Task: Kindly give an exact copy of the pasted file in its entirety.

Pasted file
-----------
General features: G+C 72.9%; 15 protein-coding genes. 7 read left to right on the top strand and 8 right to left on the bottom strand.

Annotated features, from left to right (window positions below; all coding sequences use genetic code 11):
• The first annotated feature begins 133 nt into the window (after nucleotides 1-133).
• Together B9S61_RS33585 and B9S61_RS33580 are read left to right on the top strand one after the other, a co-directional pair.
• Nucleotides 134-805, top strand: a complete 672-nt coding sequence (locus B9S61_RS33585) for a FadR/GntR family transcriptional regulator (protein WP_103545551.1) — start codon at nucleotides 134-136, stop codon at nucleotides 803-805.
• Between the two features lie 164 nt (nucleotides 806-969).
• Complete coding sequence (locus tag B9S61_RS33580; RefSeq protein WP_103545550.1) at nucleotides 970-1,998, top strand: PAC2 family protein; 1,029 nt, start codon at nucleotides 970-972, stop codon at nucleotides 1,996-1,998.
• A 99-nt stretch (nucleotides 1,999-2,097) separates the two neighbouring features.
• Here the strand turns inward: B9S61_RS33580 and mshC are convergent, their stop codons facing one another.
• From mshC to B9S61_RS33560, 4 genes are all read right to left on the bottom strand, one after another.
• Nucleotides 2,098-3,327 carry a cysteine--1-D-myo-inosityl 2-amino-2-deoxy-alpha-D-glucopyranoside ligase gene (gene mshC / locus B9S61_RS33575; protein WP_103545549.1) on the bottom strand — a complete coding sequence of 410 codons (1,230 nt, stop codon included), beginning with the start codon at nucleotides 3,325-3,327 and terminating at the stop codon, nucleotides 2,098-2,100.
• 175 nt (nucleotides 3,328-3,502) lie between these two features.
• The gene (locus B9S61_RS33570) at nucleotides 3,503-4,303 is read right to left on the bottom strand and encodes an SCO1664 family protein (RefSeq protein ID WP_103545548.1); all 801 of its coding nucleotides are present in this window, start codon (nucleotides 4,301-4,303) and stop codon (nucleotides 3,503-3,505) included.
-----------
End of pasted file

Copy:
General features: G+C 72.9%; 15 protein-coding genes. 7 read left to right on the top strand and 8 right to left on the bottom strand.

Annotated features, from left to right (window positions below; all coding sequences use genetic code 11):
• The first annotated feature begins 133 nt into the window (after nucleotides 1-133).
• Together B9S61_RS33585 and B9S61_RS33580 are read left to right on the top strand one after the other, a co-directional pair.
• Nucleotides 134-805, top strand: a complete 672-nt coding sequence (locus B9S61_RS33585) for a FadR/GntR family transcriptional regulator (protein WP_103545551.1) — start codon at nucleotides 134-136, stop codon at nucleotides 803-805.
• Between the two features lie 164 nt (nucleotides 806-969).
• Complete coding sequence (locus tag B9S61_RS33580; RefSeq protein WP_103545550.1) at nucleotides 970-1,998, top strand: PAC2 family protein; 1,029 nt, start codon at nucleotides 970-972, stop codon at nucleotides 1,996-1,998.
• A 99-nt stretch (nucleotides 1,999-2,097) separates the two neighbouring features.
• Here the strand turns inward: B9S61_RS33580 and mshC are convergent, their stop codons facing one another.
• From mshC to B9S61_RS33560, 4 genes are all read right to left on the bottom strand, one after another.
• Nucleotides 2,098-3,327 carry a cysteine--1-D-myo-inosityl 2-amino-2-deoxy-alpha-D-glucopyranoside ligase gene (gene mshC / locus B9S61_RS33575; protein WP_103545549.1) on the bottom strand — a complete coding sequence of 410 codons (1,230 nt, stop codon included), beginning with the start codon at nucleotides 3,325-3,327 and terminating at the stop codon, nucleotides 2,098-2,100.
• 175 nt (nucleotides 3,328-3,502) lie between these two features.
• The gene (locus B9S61_RS33570) at nucleotides 3,503-4,303 is read right to left on the bottom strand and encodes an SCO1664 family protein (RefSeq protein ID WP_103545548.1); all 801 of its coding nucleotides are present in this window, start codon (nucleotides 4,301-4,303) and stop codon (nucleotides 3,503-3,505) included.